Are you a working parent? Do you want your child to be looked after by one carer in an informal, homely environment? If the answer's yes, then a childminder may be the type of childcare you're after.
Childminders look after children in their (ie the childminder's) home. They tend to care for small groups of different ages, leading to a family feel in the home.
The law says childminders can look after up to six children under eight years old, although no more than three of those must be aged under five. They're usually parents themselves, and may have their own children to look after, too, or their children may be school-aged.
"I chose my childminder because on our first visit, I had to prise my son away from her when it was time to leave!" Stephanie1974
Activities may be less structured than at nursery, but all childminders in England have to follow the Early Years Foundation Stage, a structure of care, learning and development for children from birth to age five.
Your child's day may be punctuated by school pick-ups, but this can be a bonus - it's an outing and sometimes a chance for a baby or toddler to visit the school he/she will eventually attend:
"A school run is really not a bad thing for younger children to experience. The excitement amongst toddlers, or even younger children, when I say, 'let's go and pick the big children up' is wonderful. The mix of older and younger children can also provide many positive life experiences." ThePrisoner
Works from her own home
Usually has fixed working times - and may not be able to accommodate certain pick-up times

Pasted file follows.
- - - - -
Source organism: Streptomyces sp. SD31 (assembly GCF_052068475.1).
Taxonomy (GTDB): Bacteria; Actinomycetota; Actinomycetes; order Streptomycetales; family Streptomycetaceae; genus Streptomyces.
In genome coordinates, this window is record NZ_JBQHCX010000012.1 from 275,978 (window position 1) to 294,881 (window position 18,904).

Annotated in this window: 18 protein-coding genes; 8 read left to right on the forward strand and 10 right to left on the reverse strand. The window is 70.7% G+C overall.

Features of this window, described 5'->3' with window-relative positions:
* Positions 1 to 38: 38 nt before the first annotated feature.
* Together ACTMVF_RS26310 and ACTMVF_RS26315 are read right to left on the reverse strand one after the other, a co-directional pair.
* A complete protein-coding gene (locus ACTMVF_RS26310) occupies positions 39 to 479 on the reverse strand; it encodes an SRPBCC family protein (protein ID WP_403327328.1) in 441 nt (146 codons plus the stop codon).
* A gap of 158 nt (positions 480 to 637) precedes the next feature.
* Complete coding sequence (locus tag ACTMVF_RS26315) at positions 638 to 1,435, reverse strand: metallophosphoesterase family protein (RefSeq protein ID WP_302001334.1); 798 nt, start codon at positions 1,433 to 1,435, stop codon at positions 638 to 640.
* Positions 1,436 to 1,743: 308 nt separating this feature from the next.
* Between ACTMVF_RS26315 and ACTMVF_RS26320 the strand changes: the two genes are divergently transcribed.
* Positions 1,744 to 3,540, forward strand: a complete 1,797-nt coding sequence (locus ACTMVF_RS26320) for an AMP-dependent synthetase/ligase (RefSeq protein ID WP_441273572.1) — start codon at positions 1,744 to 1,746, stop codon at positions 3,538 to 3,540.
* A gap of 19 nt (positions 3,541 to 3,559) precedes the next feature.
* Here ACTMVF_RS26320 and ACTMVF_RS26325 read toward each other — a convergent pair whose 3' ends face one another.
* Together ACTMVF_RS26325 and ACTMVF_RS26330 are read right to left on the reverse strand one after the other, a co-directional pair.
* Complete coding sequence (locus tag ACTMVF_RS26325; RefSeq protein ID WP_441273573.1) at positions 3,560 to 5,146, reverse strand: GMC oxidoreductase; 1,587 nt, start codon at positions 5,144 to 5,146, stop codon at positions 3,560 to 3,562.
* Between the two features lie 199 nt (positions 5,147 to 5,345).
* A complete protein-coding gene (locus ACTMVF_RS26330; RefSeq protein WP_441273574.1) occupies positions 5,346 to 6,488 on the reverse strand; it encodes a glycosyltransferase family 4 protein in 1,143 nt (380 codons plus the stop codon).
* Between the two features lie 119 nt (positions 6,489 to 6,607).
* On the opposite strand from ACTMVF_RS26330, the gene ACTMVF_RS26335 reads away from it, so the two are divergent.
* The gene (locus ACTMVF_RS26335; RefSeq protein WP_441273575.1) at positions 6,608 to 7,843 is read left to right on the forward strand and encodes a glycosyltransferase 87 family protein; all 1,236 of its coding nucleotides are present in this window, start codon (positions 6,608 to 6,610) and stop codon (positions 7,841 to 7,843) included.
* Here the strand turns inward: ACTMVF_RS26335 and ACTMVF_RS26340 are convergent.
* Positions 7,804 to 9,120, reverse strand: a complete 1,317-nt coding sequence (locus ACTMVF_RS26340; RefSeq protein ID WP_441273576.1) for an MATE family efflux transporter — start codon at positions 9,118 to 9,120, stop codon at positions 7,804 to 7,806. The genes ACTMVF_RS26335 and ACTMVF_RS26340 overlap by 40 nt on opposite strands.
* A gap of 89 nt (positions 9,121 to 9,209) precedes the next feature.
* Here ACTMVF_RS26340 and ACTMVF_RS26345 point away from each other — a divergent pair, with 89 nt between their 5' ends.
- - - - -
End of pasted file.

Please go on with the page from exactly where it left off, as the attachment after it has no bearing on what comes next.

Will bill you for outings/activities (some childminders may include certain outings, such as a toddler group in their fees)
Will tell you when she is on holiday - you have to work around it
Can care for many children (within regulatory limits) - often of varying ages.
Won't do any household tasks apart from those relating to her own household
Charges per child and sets her own prices
Childminders have greater scope for spontaneity and making the most of a sunny or snowy day as an opportunity for outdoor play and learning.
"The benefit of a childminder is that children have the same constant care from one person and lunch is prepared for them when they need it, be it 12pm or 2pm. It is a home-from-home environment." Alibubbles
Some parents say sensitive children do better with childminders.
Childminders have to have a qualification, a Criminal Records Bureau (CRB) check, a valid first aid certificate and training, and be registered with Ofsted on the Early Years Register (EYR). Childminders' homes are inspected regularly to ensure they're safe and child-friendly.